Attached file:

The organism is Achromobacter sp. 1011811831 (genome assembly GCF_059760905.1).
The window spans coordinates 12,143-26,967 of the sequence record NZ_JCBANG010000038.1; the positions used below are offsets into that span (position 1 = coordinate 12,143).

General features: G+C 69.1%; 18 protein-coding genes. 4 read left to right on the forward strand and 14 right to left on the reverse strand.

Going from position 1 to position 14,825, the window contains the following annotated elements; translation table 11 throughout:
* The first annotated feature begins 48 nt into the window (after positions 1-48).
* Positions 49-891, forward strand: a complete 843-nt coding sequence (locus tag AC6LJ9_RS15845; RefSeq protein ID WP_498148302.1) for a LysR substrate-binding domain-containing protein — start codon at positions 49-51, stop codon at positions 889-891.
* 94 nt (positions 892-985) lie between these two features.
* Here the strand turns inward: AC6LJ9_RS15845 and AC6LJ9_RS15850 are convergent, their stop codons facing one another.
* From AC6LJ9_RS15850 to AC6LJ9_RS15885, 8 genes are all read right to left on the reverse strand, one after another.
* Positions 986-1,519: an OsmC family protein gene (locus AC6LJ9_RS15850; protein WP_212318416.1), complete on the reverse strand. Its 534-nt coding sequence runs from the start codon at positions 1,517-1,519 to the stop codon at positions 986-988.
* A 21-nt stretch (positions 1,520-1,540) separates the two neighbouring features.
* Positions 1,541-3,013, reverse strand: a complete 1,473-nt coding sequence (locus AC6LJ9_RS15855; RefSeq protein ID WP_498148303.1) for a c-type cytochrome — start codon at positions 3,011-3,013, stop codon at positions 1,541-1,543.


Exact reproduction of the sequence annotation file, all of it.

The organism is Achromobacter sp. 1011811831 (genome assembly GCF_059760905.1).
The window spans coordinates 12,143-26,967 of the sequence record NZ_JCBANG010000038.1; the positions used below are offsets into that span (position 1 = coordinate 12,143).

General features: G+C 69.1%; 18 protein-coding genes. 4 read left to right on the forward strand and 14 right to left on the reverse strand.

Going from position 1 to position 14,825, the window contains the following annotated elements; translation table 11 throughout:
* The first annotated feature begins 48 nt into the window (after positions 1-48).
* Positions 49-891, forward strand: a complete 843-nt coding sequence (locus tag AC6LJ9_RS15845; RefSeq protein ID WP_498148302.1) for a LysR substrate-binding domain-containing protein — start codon at positions 49-51, stop codon at positions 889-891.
* 94 nt (positions 892-985) lie between these two features.
* Here the strand turns inward: AC6LJ9_RS15845 and AC6LJ9_RS15850 are convergent, their stop codons facing one another.
* From AC6LJ9_RS15850 to AC6LJ9_RS15885, 8 genes are all read right to left on the reverse strand, one after another.
* Positions 986-1,519: an OsmC family protein gene (locus AC6LJ9_RS15850; protein WP_212318416.1), complete on the reverse strand. Its 534-nt coding sequence runs from the start codon at positions 1,517-1,519 to the stop codon at positions 986-988.
* A 21-nt stretch (positions 1,520-1,540) separates the two neighbouring features.
* Positions 1,541-3,013, reverse strand: a complete 1,473-nt coding sequence (locus AC6LJ9_RS15855; RefSeq protein ID WP_498148303.1) for a c-type cytochrome — start codon at positions 3,011-3,013, stop codon at positions 1,541-1,543.